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Arizona State University to start rooftop solar project

Jun 10, 2008 - Chris Kahn - The Associated Press

Arizona State University plans to spread solar panels across the rooftops of its sprawling Tempe, Ariz. campus, creating the largest solar array at an American university, school officials said.

ASU plans to begin installing solar panels on about 135,000 square feet of rooftop in August, about a third of that available on university buildings. They will provide 2 megawatts of electricity to the university grid - about 7 percent of the school's energy needs.

That's enough to power 4,600 computers and reduce ASU's carbon emissions by 2,825 tons per year.

"We have a tremendous number of buildings that have flat roofs. It's an ideal place to put these things," Jonathan Fink, director of ASU's Global Institute of Sustainability, said.

Fink said the project is part of a larger plan to cut the school's energy use by installing more insulation, renovating cooling and heating systems, planting shade trees and adding other features to buildings to make them more energy efficient.

If they can run more efficient buildings, ASU officials believe the panels may someday provide 20 percent of the campus' electricity, Fink said.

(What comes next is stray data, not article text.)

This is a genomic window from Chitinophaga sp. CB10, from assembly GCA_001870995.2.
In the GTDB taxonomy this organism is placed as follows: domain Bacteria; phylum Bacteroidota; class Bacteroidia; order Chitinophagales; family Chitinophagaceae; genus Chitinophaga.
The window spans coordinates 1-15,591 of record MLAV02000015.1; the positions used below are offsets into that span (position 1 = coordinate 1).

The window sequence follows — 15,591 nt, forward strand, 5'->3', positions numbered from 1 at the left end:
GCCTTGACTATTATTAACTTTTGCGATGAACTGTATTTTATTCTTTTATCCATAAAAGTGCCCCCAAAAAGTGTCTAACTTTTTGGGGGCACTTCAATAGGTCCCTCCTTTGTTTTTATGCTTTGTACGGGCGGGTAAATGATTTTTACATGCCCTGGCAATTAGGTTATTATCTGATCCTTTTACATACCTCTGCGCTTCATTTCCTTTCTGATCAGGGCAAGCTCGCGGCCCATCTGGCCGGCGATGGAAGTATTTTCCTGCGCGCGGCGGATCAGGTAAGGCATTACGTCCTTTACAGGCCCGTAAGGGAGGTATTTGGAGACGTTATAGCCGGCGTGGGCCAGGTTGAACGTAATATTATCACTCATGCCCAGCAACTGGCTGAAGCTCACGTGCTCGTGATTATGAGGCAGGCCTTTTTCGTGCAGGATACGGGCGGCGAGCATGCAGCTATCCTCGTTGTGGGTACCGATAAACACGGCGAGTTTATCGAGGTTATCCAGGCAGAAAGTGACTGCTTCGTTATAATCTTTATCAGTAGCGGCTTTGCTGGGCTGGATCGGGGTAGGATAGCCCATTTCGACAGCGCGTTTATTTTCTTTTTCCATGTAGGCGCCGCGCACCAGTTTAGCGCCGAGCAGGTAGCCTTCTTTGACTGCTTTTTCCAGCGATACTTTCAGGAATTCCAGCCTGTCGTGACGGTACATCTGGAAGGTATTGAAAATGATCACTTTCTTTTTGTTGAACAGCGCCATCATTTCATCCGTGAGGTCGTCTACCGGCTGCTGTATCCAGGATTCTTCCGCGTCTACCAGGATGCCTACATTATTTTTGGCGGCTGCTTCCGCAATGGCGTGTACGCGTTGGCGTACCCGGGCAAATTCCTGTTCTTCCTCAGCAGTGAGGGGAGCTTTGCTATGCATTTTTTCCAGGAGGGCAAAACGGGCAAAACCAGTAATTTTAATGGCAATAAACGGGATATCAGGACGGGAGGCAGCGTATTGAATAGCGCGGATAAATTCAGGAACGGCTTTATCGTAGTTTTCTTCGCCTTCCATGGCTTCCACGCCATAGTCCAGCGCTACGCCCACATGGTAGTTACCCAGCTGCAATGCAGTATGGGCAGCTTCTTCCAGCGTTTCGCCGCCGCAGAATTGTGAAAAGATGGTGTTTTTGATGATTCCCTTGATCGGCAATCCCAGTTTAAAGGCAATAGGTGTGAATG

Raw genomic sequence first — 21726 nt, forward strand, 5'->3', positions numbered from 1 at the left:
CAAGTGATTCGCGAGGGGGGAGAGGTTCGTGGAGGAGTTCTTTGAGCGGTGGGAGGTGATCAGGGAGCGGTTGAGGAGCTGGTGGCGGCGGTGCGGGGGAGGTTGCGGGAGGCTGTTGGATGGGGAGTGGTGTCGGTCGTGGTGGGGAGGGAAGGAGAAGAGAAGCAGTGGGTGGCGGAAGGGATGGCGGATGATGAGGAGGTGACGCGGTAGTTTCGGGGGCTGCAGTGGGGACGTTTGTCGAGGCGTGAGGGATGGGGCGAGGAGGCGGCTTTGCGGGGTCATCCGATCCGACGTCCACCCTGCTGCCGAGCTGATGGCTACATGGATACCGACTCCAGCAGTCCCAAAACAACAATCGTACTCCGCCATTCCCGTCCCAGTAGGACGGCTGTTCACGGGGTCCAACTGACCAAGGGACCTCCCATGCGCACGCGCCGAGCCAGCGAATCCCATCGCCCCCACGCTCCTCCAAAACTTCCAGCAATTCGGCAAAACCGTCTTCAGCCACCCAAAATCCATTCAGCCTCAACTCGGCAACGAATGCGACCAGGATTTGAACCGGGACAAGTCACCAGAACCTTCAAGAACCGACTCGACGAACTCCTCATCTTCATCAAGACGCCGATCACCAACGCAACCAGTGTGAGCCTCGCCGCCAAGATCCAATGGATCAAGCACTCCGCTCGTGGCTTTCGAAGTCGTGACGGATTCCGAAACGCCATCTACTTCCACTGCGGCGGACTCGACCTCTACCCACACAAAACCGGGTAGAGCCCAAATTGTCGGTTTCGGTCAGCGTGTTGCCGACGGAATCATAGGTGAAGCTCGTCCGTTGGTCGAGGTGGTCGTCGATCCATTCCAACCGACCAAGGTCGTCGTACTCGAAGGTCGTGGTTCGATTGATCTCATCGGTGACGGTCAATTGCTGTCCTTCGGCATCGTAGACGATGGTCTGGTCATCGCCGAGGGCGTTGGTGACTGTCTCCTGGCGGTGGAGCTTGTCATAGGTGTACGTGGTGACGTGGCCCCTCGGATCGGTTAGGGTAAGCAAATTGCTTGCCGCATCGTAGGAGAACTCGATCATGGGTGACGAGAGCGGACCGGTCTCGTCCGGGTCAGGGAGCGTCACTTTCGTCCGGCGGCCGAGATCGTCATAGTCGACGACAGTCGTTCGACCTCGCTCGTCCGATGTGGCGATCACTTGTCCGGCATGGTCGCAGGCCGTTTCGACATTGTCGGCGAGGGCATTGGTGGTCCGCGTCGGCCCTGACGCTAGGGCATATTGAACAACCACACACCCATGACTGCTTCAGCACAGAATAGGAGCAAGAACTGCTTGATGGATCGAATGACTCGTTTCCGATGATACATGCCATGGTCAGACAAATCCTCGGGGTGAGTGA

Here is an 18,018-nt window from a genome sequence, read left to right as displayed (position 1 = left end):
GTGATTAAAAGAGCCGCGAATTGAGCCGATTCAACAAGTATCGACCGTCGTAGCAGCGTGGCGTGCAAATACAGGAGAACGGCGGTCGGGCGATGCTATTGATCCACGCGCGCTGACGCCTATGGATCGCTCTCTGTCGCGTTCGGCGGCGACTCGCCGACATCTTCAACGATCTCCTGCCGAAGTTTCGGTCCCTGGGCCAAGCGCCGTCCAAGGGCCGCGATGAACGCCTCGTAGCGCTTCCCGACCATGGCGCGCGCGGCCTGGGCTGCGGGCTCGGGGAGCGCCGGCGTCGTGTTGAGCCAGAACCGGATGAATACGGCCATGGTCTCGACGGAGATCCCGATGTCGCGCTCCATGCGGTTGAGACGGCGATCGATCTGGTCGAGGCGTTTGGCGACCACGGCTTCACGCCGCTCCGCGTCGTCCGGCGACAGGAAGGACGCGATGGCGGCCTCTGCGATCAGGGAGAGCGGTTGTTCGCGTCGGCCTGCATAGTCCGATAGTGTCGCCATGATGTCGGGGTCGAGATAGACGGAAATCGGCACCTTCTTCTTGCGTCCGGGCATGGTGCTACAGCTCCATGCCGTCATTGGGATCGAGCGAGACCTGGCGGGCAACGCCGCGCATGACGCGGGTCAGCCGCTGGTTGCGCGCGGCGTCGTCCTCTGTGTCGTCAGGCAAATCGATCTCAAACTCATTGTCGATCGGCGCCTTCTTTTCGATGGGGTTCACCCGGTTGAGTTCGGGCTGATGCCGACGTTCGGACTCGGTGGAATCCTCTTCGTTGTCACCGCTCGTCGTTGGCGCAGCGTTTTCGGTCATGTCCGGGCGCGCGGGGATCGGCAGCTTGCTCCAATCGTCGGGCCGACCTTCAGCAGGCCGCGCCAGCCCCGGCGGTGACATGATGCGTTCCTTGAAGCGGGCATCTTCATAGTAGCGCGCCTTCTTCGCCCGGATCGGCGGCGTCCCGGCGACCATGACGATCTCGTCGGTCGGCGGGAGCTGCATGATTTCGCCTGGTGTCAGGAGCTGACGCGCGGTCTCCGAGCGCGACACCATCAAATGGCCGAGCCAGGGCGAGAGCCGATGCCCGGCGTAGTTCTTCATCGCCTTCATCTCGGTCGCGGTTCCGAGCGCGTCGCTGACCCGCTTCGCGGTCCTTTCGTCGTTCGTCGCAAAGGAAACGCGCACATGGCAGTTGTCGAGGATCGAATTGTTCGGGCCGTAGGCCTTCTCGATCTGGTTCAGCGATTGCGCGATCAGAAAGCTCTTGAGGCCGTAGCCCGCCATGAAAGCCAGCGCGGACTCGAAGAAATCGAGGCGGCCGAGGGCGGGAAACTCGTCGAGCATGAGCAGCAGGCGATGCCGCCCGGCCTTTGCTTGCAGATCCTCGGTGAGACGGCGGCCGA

Tempe's brilliant, cloudless skies, which have drawn out-of-state students to ASU for generations, make the campus a perfect place for solar. ASU researchers have worked on solar technology since the 1960s, Fink said, and that makes this project especially exciting.

"We like the idea of being able to see results of research actually being used in our physical plan," Fink said.

The university will use federal and state tax credits to help pay for the project, and it doesn't expect to have any upfront costs. School officials said they've hired Honeywell Building Solutions, Independent Energy Group of Arizona and SolEquity to develop the project.

The companies plan to sell electricity back to ASU at a fixed rate over the next 15 years.

"It's a great opportunity for us to develop a partnership (with ASU) to not only install but maintain this for the life of the project," said Luca Mazzei, vice president of strategy and marketing at Honeywell Building Solutions.

Mazzei said it's unknown yet how much ASU will pay for the electricity.

Federal tax credits have fueled a wave of solar projects like the one at ASU.

Solar Energy Industries Association spokeswoman Monique Hanis said solar installations jumped 49 percent in 2007, compared with the previous year, primarily from private companies installing rooftop panels.

"I think the public and commercial entities are realizing that energy is a rising cost, and they want to manage that cost," Hanis said.

However, Fink said much of that investment could disappear at the end of this year if Congress doesn't renew the incentives for solar projects.

"The public doesn't realize what could happen here," Fink said. If Congress doesn't renew the tax credit "the U.S. will continue to fall behind Germany, China and Japan for developing these new technologies."


Updated: 2003/07/28